The last film in our series is Glass Parade by Insa Langhorst, a 14-minute video about Taybeh, the only brewery in Palestine, with a soundtrack by the Levenshulme Bicycle Orchestra.
Glass Parade is a “spontaneous” piece of work in almost all its aspects. It is a reaction to the environment it is set in and experiments with the impact of sound over visuals. Through the combination of visuals and non-diegetic sound it aims to transcend the literal meaning of the visuals, and allows different denotations to be created.
The video is set in Taybeh, the only brewery in Palestine. Taybeh, named after the Christian Palestinian village it is located in, is a family business, which was established in 1994 after the Oslo Peace agreements. The founders David and Nadim Khoury had lived in the USA until then and returned in the hope that the agreements would enable Palestinians to live and work more freely.
The third film in our series is by Huw Wahl, and examines the use of photography in the Israel/Palestine conflict, it’s called Negotiating Representation in Israel and Palestine:
The Israel-Palestine conflict is one of the most infamous in the world, continually visited by foreign journalists wishing to gain a new angle on the situation there. But what of the photographers living and working in the region; how do they negotiate the issues of victimhood, narrative, representation and the problematic nature of image-making in an area that supplies the world with thousands of photographs and videos every day?
The next film in our series examining the uses of sound and music in film is Vacancy by Paddy Baxter:
Vacancy is a 2 minute horror documentary made last summer as a collaboration with Manchester experimental music collective Tubers Music. The emphasis on assigning a specific genre is relevant both to the reason why this short experimental film was made and to the effect that this music collaboration had on the way we view the images in this piece as an audience.
Vacancy came out of a photo article on the recent phenomenon of ghost developments in Ireland [see article here: https://castlesbuiltinsand.wordpress.com/ghosts-and-the-machine/] that Huw Wahl and I carried out early last year- the title refers to the current 21% vacancy rate among housing and commercial developments in the Republic of Ireland. The film explores through photos, video and music one of the stranger of these failed housing developments- namely Carrigglas Manor in County Longford- once the site of a beautiful stately aristocratic Manor and grounds, now a place of desolation and a scorched landscape.
As a filmmaker I had the choice to document this space is a neutral or objective manner. However, there is no way to express the sheer awe, dismay, despair, unease and bewilderment that one feels when in such a place as Carrigglas through photos and video alone. Once inside the walls of this gated, abandoned development you feel exposed in a very odd manner, a sense of the sublime and of impending danger immediately overcome you. It is the sense one gets when you watch a particularly effective horror film. This is the feeling that I wanted the film to induce.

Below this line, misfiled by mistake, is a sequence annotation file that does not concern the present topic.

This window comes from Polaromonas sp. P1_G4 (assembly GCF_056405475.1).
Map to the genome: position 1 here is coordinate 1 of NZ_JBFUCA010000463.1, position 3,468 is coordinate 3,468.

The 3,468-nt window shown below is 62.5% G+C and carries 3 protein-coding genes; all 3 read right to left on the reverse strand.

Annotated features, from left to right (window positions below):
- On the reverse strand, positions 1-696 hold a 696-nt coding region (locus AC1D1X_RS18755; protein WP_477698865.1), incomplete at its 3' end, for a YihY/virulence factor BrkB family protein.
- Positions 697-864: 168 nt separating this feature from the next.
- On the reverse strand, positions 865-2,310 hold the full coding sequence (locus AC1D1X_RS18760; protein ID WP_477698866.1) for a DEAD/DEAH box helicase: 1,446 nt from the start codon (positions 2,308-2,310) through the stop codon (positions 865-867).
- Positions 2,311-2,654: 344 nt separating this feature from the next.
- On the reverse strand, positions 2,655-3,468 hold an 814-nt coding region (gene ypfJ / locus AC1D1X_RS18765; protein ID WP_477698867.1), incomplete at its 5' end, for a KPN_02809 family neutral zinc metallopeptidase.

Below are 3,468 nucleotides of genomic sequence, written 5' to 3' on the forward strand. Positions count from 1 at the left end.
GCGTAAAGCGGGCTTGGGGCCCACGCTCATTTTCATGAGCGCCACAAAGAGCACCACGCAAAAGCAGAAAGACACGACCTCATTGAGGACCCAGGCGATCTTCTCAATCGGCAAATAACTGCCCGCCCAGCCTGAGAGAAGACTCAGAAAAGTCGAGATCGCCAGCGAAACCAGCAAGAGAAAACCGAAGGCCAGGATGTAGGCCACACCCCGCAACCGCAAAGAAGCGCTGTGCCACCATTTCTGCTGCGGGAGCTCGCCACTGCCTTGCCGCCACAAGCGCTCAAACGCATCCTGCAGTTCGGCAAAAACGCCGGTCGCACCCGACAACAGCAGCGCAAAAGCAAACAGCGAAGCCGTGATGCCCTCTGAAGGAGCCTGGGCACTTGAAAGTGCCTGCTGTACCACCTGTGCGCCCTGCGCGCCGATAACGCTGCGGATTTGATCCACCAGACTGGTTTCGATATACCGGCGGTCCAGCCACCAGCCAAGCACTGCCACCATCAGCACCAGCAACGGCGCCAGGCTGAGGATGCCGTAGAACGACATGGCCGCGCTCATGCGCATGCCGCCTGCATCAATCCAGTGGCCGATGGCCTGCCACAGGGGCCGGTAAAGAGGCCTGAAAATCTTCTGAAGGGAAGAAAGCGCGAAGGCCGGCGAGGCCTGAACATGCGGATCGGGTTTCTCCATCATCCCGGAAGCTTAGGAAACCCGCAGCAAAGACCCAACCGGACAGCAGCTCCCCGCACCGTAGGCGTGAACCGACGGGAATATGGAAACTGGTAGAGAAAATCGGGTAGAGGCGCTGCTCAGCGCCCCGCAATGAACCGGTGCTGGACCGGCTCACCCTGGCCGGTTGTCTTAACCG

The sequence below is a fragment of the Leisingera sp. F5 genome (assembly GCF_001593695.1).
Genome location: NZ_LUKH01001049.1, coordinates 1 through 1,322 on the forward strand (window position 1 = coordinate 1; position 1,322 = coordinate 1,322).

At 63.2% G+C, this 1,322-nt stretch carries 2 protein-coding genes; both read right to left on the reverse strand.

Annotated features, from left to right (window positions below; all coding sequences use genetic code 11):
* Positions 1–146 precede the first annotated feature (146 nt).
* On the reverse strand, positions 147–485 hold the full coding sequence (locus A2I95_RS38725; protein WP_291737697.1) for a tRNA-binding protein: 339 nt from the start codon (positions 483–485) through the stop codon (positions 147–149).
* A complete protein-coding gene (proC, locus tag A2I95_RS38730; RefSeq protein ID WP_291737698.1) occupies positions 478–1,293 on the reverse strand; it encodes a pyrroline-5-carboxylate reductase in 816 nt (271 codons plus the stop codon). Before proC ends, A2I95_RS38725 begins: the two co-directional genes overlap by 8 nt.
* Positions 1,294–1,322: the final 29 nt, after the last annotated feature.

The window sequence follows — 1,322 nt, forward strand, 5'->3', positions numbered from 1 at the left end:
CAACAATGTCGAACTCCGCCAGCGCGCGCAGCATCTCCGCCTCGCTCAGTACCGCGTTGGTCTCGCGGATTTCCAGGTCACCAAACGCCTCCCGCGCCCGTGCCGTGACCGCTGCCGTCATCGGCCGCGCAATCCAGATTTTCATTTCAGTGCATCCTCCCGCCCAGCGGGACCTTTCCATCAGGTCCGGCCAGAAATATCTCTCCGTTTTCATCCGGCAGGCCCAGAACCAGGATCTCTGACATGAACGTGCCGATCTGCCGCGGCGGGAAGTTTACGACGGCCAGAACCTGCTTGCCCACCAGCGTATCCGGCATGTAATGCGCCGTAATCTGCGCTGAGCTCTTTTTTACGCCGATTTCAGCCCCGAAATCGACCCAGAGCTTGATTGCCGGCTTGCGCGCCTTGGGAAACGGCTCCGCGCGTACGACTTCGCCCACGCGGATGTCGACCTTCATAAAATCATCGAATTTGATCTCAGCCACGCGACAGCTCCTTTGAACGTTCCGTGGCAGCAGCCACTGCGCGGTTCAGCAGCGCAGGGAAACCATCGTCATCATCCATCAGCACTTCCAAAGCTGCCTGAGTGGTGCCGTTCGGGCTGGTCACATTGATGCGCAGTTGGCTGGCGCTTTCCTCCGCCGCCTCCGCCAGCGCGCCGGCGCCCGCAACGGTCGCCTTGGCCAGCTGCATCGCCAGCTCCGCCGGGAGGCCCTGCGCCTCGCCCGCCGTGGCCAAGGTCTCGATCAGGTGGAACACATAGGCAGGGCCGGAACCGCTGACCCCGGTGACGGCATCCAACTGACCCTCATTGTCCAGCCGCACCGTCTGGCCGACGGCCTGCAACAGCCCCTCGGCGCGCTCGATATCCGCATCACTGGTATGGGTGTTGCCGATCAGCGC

Over the coming 4 weeks, Castles Built in Sand will present a series of short experimental films that seek to explore the relationship between sound, music, video and photography. These films vary in length (from 2 to 20 mins) and cover a range of subject matters from the use of music to examine and define space, place and the journey, to issues around the image and representation in photography. It is our hope that these short films will provoke the viewer to think about the various uses of sound in film, about how the use of music in film affects how we perceive the images presented to us, and how, in terms of representation, the image can become a loaded and problematic construction. Each film will be accompanied by a short text outlining the central concerns of the filmmaker. Up first is Dark Water by Katy and Simon Connor.
Film By Katy Connor
Music by Simon Connor
Dark Water is an audio visual collaboration between myself as a composer and my sister Katy Connor, film maker and video artist . The film was first screened at Dartington College of Arts in 2008 as a video installation, and its original form included no sound. Whilst completing my MA in Composition I asked Katy if I could compose a soundtrack for the piece. I had always been fascinated by its mesmeric quality and saw a real opportunity to explore some of the ideas introduced in the film in terms of the audio accompaniment.
We have recently appeared on the Efpi Records Podcast talking about Helpyourself Manchester’s making, and playing some tracks from the film. Listen to it here:
Also we’ve got a few screenings of the film coming up in 2013, From Manchester and Leeds all the way to Hamburg (!). Keep a track of these on the Helpyourself Page HERE